Graduate brothers share plans to help whānau and whenua

Brothers Haukapuanui and Sonny Vercoe graduated together this week, each with a Bachelor of Engineering (Honours) from the University of Auckland.

Sonny (left) and Haukapuanui Vercoe graduated with Bachelor of Engineering (Honours) and will return to the University of Auckland as PhD candidates. Photo: Folko Boermans.

Both are returning to the faculty as PhD candidates and they credit their full immersion te reo school, Te Kura Kaupapa Māori o Te Koutu in Rotorua, for providing solid foundations for their academic achievements.

“Our school played a huge part in shaping me into who I am today, my way of thinking and how I conduct myself,” says 24-year-old Haukapuanui.

His comment is echoed by Sonny, who is 22: “Attending both kura and school ensured that my foundations are well-rounded for contributing effectively in both Indigenous and Western worlds.”

The brothers, who are from Rotorua, each have a talent for maths which was developed at school and influenced their choice when it came to deciding on a career path.

“I had always been quite smooth with numbers through my years at kura and although I wasn’t sure what career to choose, I believed it would be a shame to let my skill go to waste,” says Sonny.

“In my penultimate year of wharekura I made the decision to enter engineering which gave me two years to knuckle down and gain admission.”

Sonny was attracted to Auckland for the “dynamic, fast-paced and motivating environment” he felt it provided plus the BE (Hons) accreditation to the Washington Accord which makes it a recognisable qualification in many countries.

“This made it the best option for my studies because of the international opportunities it offers,” he says.

Haukapuanui made his decision to go into engineering midway through Year 12. He had his mind set on the University of Auckland and his choice was confirmed when he took part in Whāia Te Pae Tawhiti, a programme that gives Māori students from outside Auckland an insight into life at the university.

“On this trip I met Tāmoko Ormsby who was in his second year of engineering and came from a Kura Kaupapa Māori background. I was very inspired and motivated to see a kura kid make it into Engineering School – Tāmoko is only one of a handful of engineering students I’ve met to this day who have come from a Kura Kaupapa Māori background, and he is now an engineer.”

Haukapuanui found out what he needed to get onto the programme – and only had a year and a half left at school to achieve it.

“I had to get a personal tutor to teach me the material. Some weeks I needed two or three sessions a week which was a lot of money for my whānau.”

But it paid off, and in just 18 months Haukapuanui completed three levels of NCEA physics and calculus and started on the programme in 2016. After his first year, took up a joint-venture civil engineering cadetship with Rotorua Lakes Council and an iwi affiliation, Ngāti Whakaue.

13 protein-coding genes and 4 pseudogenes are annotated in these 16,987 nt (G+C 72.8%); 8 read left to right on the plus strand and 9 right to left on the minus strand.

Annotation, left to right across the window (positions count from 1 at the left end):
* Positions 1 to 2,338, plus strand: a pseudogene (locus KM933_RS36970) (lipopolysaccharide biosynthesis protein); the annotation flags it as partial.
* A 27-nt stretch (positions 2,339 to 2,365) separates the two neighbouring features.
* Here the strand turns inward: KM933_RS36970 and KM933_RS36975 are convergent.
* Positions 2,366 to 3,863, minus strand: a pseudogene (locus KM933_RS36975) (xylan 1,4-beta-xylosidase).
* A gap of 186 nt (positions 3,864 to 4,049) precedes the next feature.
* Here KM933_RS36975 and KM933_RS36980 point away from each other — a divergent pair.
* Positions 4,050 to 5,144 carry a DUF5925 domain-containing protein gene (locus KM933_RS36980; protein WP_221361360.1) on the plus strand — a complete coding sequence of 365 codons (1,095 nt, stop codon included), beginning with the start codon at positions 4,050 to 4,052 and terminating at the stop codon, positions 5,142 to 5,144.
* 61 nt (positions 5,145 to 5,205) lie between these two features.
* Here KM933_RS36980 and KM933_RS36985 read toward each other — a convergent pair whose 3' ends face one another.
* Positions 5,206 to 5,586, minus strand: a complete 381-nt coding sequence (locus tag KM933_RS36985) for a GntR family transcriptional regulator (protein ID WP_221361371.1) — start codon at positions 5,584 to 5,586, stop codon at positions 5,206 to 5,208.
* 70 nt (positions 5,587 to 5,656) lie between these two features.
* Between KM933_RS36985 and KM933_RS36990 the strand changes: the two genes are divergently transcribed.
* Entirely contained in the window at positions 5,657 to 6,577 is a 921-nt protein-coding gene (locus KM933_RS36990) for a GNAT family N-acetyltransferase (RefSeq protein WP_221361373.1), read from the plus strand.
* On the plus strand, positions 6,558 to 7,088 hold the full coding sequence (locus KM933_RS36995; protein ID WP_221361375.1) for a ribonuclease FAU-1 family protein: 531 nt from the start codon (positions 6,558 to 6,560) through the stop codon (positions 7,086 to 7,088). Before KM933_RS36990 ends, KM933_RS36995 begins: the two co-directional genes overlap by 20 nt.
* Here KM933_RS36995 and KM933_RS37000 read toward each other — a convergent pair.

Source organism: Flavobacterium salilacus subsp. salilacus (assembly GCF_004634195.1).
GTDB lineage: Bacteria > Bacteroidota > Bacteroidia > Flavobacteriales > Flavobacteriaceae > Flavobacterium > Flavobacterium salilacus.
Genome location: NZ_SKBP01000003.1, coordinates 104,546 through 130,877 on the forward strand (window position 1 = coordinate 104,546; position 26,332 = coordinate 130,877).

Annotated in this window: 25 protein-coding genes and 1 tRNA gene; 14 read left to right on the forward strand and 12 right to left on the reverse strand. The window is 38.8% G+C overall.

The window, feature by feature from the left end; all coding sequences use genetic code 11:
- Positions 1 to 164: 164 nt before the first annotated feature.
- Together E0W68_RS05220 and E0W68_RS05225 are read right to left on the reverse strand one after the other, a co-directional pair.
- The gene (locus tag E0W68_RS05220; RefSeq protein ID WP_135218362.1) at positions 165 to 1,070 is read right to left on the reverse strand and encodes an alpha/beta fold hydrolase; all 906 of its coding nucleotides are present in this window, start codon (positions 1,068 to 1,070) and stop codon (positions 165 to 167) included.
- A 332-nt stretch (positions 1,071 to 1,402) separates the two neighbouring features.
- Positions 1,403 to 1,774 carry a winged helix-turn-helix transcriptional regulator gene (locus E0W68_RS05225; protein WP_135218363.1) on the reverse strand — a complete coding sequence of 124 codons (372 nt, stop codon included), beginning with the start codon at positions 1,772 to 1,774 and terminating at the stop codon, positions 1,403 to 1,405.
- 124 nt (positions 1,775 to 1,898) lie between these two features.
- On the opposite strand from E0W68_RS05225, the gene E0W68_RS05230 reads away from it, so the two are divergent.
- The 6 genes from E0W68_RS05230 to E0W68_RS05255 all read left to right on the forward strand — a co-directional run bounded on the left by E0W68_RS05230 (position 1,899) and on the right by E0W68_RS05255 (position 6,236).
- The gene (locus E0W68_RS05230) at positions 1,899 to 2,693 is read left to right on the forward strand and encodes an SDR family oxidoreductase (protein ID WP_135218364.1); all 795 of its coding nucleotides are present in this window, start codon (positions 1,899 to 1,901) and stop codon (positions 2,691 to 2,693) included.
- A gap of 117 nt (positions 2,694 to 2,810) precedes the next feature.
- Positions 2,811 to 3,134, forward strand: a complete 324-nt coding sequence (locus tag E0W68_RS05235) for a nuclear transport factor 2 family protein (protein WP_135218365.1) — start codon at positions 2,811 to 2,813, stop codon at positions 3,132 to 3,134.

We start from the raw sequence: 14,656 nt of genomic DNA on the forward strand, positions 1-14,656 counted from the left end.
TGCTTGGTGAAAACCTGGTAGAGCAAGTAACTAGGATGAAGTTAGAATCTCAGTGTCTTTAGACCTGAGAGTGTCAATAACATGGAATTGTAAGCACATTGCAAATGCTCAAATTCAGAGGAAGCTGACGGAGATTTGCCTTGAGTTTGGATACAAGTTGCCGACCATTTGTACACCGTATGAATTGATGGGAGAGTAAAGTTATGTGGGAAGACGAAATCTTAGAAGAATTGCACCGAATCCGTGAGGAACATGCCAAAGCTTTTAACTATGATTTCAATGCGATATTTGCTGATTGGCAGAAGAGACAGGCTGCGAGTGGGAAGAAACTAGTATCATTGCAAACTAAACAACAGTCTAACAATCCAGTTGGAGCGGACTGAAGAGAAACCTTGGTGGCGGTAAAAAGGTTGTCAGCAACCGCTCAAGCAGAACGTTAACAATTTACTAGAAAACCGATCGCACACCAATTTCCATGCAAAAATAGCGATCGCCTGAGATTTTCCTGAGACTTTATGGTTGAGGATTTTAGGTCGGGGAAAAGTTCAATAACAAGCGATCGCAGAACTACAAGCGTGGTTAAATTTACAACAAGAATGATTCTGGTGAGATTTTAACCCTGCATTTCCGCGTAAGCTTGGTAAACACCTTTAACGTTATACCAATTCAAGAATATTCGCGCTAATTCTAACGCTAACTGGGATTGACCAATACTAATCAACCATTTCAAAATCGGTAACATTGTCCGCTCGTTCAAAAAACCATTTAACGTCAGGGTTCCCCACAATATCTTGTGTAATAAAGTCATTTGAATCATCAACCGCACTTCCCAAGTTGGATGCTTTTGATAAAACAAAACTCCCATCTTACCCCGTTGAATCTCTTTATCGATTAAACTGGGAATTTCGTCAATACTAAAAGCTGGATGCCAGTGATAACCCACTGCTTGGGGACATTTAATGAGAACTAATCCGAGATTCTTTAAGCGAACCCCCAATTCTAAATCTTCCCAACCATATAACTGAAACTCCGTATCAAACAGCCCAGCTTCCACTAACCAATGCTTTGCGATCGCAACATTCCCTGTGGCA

He worked full-time for two years and returned to university in 2019 by which time Sonny had completed his first year so they started their second year at the same time.

Although the brothers have studied in different areas they have valued sharing the experience. “It has certainly helped to have someone to bounce ideas off and work together in assignments or labs,” says Haukapuanui.

For his PhD research Haukapuanui will look into natural hazards and the vulnerability of marae three water infrastructure.

“I want to use my engineering qualification to benefit our people back home and ensure the future of our whenua and taonga. With three waters reform imminent, water supply and waste water needs of marae will be critical where they are not connected to municipal services, and currently there is a void of culturally appropriate alternatives,” he says.

“This research will be an opportunity to explore options that prioritise social, cultural and environmental outcomes over economic outcomes.”

Strong cultural and social themes will also feature in Sonny’s PhD research which is around seismic assessment and design of Māori building structures.

“My plan is to specialise further so I can give back to communities and make a difference,” says Sonny.

The brothers also share a commitment to encouraging other young Māori into higher education and careers paths such as engineering and Sonny quotes a Māori proverb for inspiration: “Iti Rearea, Teitei Kahikatea Ka Taea.”

* The cloaks worn by Haukapuanui and Sonny are family heirlooms weaved by their great-great-great grandmother, Mere Ngāhuia Mamaeroa Te Ihu Wai Vercoe. Mere was the older sister of Major Henry Te Reiwhati Vercoe OBE DSO DCM, who was born in the 19th century, and she was was married to Morehu Te Kirikau. The cloaks are made of brown and albino kiwi feathers. The pīngao muka (prepared flax fibres) were gathered from the flax bushes that grew in the sand dunes on the coast between Maketū and Ōtamarākau. The tāniko (border for cloaks etc. made by finger weaving) patterns represent their whakapapa (genealogy) and the linkages between their tribes.

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